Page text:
On top of his regular charity donations, David ran the City2Surf for the ACRF in 2012 and is also organising his own fundraiser called 400 thousand steps – a walk for cancer research for the ACRF in 2013 where he will walk 300km (approximately 400 thousand steps) from Canberra to his home in Blaxland, NSW.

Sharyn’s son Robert was diagnosed with a primary Central Nervous System Lymphoma in September 2011 but his battle began many months before that with eyesight reduction, severe headaches, short term memory loss, and depression.

“The day of the surgery was the longest day of my life. Rob was given a very good chance of recovery but nothing really prepares you for the heartache of watching your child battle such an insidious disease.”

During some research on the internet about her sons disease, Sharyn came across the ACRF website which then in turn sparked her interest in Regular Giving.

“There are many good organisations out there doing wonderful things for cancer patients. But for me, I adhere to the saying that ‘an ounce of prevention is worth a pound of cure’.  If we can find some of the causes of cancer we will be in a better position to prevent it. That is why I have become a Partner in the Cure by making regular charity donations to the ACRF.” Continue reading Sharyn’s story.

Sharyn’s Story:

Monthly donations

Luciano’s Story

Monthly donations

It is important to Luciano Hespanhol that his charity donation to cancer research occurs monthly. “At any given time,” he told us, “I can remind myself that I am preventing other people from heading down the same no-through road.”

Luciano very generously donates in memory of his grandmother, whom his family nursed at their home until she sadly lost her fight with cancer. Making regular donations in tribute to a loved one is a wonderful way to treasure and honour their memory and at the same time, to provide hope for cancer patients of the future. Read more about Luciano’s story here.

When asked about his motivations for supporting cancer research via regular donations Keith, a regular giver to the ACRF for eight years said, “I know full well that research can be long and tedious.  I work as a researcher myself and the project I have been working on for six years is slowly producing results.  If there was an easy way to cure cancer it would have happened a long time ago, and that is why the work of the ACRF is so important, because it keeps striving for a breakthrough”, he added.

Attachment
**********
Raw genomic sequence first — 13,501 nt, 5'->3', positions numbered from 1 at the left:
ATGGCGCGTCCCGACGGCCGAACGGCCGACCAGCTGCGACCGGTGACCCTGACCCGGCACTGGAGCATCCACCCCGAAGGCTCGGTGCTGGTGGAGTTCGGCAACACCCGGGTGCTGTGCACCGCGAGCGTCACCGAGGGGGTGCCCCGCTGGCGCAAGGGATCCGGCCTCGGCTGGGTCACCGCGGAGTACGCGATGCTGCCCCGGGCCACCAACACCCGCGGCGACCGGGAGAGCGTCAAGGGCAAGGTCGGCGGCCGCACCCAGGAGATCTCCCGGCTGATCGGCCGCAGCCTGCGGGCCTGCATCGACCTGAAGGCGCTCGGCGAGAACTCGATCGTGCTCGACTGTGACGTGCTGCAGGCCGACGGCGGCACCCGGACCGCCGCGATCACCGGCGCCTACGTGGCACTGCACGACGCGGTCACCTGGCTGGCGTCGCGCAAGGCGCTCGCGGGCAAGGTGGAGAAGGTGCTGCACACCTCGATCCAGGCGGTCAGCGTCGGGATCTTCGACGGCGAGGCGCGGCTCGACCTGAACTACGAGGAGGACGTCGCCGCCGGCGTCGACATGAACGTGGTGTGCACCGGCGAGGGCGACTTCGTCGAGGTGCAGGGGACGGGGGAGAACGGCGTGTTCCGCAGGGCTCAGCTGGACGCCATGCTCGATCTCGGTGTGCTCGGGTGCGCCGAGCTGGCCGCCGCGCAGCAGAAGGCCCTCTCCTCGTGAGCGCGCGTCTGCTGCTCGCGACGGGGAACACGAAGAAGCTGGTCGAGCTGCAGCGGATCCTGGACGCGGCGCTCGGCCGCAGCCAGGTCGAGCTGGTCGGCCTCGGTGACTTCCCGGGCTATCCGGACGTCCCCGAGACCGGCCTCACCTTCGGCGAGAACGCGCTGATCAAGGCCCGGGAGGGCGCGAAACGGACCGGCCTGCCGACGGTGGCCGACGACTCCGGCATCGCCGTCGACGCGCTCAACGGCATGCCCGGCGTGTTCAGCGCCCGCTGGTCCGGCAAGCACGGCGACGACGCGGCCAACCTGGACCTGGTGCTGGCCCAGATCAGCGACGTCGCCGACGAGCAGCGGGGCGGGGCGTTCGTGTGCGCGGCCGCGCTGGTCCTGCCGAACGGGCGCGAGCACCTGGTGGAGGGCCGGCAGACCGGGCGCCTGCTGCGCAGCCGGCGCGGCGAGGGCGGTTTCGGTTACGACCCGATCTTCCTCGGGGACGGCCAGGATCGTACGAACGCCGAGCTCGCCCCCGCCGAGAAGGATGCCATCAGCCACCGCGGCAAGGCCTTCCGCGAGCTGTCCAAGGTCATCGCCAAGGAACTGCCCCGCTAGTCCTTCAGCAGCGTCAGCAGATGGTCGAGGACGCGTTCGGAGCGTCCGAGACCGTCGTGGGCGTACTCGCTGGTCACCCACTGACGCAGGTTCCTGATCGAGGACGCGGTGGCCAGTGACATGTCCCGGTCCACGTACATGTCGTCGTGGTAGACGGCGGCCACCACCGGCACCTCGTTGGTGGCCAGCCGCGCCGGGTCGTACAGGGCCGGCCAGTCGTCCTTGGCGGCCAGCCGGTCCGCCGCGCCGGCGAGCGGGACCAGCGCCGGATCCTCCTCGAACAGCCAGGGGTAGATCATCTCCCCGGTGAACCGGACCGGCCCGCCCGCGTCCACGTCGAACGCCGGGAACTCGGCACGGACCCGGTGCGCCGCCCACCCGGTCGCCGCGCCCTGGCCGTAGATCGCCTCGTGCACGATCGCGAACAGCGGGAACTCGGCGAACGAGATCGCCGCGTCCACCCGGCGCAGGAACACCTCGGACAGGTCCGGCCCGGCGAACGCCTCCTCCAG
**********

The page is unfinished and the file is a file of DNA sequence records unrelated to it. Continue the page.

Generous donors, who give to cancer research on a regular basis, really are our partners in the cure.  These supporters are an integral part of the Foundation, helping us to sow the seeds for a cancer-free future.

Keith’s Story

Monthly donations

Juanita’s Story

Juanita Stockwell JPG

Following the untimely death of her mother to cancer, loyal ACRF supporter and regular giver Juanita Stockwell is passionate when it comes to advocating the importance of cancer research and does not pull any punches when describing what she thinks of the disease.

“It sucks big time,” she said recently after recalling the arduous journey her beloved mother Jean went through.

“Mum was my best friend, more like my sister,” she said

“She was only 70 when she died which I think is too young. The memory of her battle with cancer sticks with me.” Continue reading Juanita’s story.

Sandra, another long-term supporter, readily admits she is ‘scared’ of cancer: “I have lived with a fear of the disease all my life particularly after my mother died of bowel cancer.”

Sandra gave us an insight into how important supporting the ACRF is to her: “I am proud to support the Australian Cancer Research Foundation on a regular basis because any work they do can only lead to a much needed breakthrough. That is all anybody could ask for.”

Sandra’s Story

Monthly donations

Maria’s Story

Monthly donations

By her own admission Maria Falzon did not need much convincing when approached by an Australian Cancer Research Foundation fundraiser in Smith Street Collingwood in Melbourne, 8 years ago.

“My family has been touched first-hand by cancer so I was keen to help fund research into finding a cure for it,” she said recently.

“I lost my cousin Maryanne who passed when she was only 42 years old. Actually she was diagnosed with the disease and then went into remission only for it to emerge very quickly afterwards in a bad way.” Continue reading Maria’s story.

Giving regularly is a cost effective way for individuals to manage their other financial commitments while still regularly contributing to breakthrough research. You’ll barely notice a $25 deduction from your bank account each month, but as every dollar of every donation we receive goes to research, every regular gift makes a big difference.

How do I become a Partner in the Cure?

If you would like to become a Partner in the Cure, please visit our online registration page. Select the regular giving option, click next, and follow the prompts.  If you would like to have your regular gift deducted from your bank account, please contact us.

As a Partner in the Cure, you’ll receive regular updates about the research you are supporting, as well as information about upcoming events.

Most of all you know you’ll be making a difference.